Q: I have put together a small group of people to purchase an early to mid-1980s Saratoga. Naturally, the conversation has come up about turbo vs naturally aspirated engines.
The plane will be based in Dayton, Ohio, with five to seven pilots. I estimate it will fly about 200 hours a year. Most trips will be over flat land with only a few trips over the mountains.
Since potential owners have brought up turbo for the increased performance reasons, I’m hoping you can answer a couple of questions:
- What is the difference between the overhaul costs between the turbo and naturally aspirated engine?
- How long do the turbos usually last?
- How much are they to replace?
- What is the average life of the turbo and naturally aspirated?
- What other maintenance does the turbo add along the way?
- How sensitive is the turbo to varying pilot techniques?
A: Mark it’s my pleasure to respond to your email, but please understand that the following comments are from my perspective, and I’m not certain there is a right or wrong answer.
That being said, just let me mention a few things that may help you and your group come to some kind of decision of which aircraft would best meet your requirements.
I’ll begin by providing the Lycoming recommended Time Between Overhauls (TBO) as set forth in the latest revision of Lycoming Service Instruction 1009BD for the different models of engines installed in the various Piper Saratoga aircraft. The normally aspirated models may include the following specific models: IO-540-K1G5 for the PA-32-301 or K1G5D for the Piper Saratoga SP, PA-32-301R.
These engines have a TBO of 2,000 hours and the approximate replacement cost for a Factory Rebuilt Zero Time engine is at a list price of $62,000 in exchange for your engine or with a Factory Overhaul list price of $55,800 in exchange.
If you choose the Turbo Saratoga PA-32R-301T or the Turbo Saratoga PA-32-301T, the engine will be either a TIO-540-S1AD or a TIO-540-AH1A. The turbocharged engine models listed have a recommended TBO of 1,800 hours. The replacement list price for the TIO-540-S1AD Factory Rebuilt Zero Time engine is approximately $89,500 and the Factory Overhaul engine is approximately $82,500.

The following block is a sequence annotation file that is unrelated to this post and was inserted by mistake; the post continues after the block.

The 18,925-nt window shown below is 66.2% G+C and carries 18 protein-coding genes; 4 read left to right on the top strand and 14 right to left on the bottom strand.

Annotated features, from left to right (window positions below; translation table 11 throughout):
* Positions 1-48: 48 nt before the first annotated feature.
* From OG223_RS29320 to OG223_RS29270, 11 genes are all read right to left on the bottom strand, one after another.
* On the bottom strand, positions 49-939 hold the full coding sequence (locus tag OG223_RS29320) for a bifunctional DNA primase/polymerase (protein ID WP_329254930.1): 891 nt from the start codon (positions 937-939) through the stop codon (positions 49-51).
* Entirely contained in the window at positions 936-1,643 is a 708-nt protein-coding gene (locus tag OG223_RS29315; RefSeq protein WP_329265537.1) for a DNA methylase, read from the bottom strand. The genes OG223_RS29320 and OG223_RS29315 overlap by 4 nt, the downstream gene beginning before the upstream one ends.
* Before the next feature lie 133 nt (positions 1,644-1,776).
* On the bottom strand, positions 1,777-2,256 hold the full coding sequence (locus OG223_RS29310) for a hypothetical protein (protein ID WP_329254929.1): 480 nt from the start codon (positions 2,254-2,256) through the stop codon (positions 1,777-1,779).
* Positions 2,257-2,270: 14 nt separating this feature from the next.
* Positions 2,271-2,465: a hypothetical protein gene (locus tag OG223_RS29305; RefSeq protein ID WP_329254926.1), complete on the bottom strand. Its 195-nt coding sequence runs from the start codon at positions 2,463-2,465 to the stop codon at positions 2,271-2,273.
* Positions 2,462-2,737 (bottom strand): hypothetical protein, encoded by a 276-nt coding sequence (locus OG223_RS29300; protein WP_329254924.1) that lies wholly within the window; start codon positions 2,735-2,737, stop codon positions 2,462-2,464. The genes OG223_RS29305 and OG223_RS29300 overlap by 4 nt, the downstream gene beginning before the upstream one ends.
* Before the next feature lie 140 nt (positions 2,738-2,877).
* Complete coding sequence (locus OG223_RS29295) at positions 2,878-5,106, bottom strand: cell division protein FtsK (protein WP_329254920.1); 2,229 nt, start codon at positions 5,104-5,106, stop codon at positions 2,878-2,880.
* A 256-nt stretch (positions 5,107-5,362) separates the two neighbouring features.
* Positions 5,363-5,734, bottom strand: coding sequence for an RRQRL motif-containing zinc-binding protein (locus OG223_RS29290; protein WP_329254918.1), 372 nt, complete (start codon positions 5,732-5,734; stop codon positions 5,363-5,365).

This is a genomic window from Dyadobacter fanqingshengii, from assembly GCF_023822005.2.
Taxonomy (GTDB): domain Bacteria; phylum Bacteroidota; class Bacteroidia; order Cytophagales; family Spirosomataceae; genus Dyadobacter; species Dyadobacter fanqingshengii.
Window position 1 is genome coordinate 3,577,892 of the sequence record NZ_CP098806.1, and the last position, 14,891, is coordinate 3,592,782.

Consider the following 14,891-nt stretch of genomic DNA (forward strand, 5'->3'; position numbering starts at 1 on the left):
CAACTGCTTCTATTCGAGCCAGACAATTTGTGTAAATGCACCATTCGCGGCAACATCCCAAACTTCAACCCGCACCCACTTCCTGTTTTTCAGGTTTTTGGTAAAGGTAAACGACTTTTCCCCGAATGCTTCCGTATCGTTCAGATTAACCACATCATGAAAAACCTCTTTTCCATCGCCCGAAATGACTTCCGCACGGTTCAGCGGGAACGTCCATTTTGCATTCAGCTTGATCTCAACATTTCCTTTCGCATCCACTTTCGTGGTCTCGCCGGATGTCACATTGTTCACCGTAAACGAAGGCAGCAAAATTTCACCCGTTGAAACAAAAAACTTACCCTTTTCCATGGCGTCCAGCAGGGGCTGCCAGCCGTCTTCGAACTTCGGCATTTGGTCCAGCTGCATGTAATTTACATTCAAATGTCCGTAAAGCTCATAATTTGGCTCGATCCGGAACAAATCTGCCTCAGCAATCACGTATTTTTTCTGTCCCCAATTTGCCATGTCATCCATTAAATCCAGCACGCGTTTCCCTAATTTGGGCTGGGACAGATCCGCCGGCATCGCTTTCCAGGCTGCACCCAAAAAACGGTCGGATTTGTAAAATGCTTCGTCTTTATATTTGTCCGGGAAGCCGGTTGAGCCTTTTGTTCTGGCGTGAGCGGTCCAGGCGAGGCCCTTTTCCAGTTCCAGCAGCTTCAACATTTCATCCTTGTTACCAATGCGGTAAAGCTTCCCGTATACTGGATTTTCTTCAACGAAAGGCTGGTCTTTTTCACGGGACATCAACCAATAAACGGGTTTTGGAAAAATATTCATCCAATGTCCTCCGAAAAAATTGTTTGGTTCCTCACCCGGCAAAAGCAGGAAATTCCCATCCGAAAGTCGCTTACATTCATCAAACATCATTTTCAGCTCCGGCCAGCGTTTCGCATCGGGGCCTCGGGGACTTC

The later production models of the Piper Turbo-Saratoga used the Lycoming engine model TIO-540-AH1A, but I believe this configuration is well beyond the year models that you are considering. However, in case you might be considering a later model with the AH1A engine, the Factory Rebuilt exchange engine list price would be approximately $95,000 or the Factory Overhaul at $87,000.
Again, these are the suggested list prices on an engine exchange basis, but I trust this information will be of value to your decision-making process.
As you can see, the TBO for the turbocharged series of engines has a lower time than the normally aspirated engines. With regard to the service life of the turbochargers, there is a footnote in Lycoming Service Instruction 1009BD stating that “turbochargers could require removal, prior to engine overhaul, for carbon removal and repair.”
From my personal experience whether the turbo requires compliance with that footnote is primarily a result of proper operation, such as cool-down procedures, and frequent oil and filter changes.
Since we are dealing with possible aging aircraft here, I become concerned about the accuracy of the engine related cockpit instrumentation, especially if these instruments have not been re-calibrated since the aircraft was new. While this is important for all configurations of the Saratoga models, I feel it’s more so for the turbo models.
When we come to the question of what is the average life of each model, I believe the recommended TBO times is a fair indicator, but in reality, it depends on the pilot operation, and maintenance performed as recommended by Lycoming and good maintenance practices.
Now getting to the most sensitive question. There is no doubt in my mind that pilot techniques play a major factor in getting the best service life from any aircraft engine. Remember, this is only my opinion, but the more pilots that operate any given aircraft, the more difficult it is, especially on turbocharged engines, to obtain a full service life.
Not throwing stones at any one pilot, but never forget that each pilot has progressed through different training aspects, therefore the aircraft will not be operated exactly alike, which could tend to impact the service of the engine.
After all of that has been said, I think with your mention that the aircraft will conduct trips primarily over flat land, with only a few trips over the mountains, my thought is if it were up to me to make a decision as to which aircraft to choose, I’d go with the normally aspirated engine model of the Saratoga.
Mark, I compliment all of you for asking these types of questions. Always remember: If you don’t ask, you’ll never know.
With the costs today of owning and operating an aircraft, it certainly is the best advice I can offer, which is always ask lots of questions, review the logbooks carefully, and be certain to have a good pre-purchase inspection by a well qualified maintenance technician.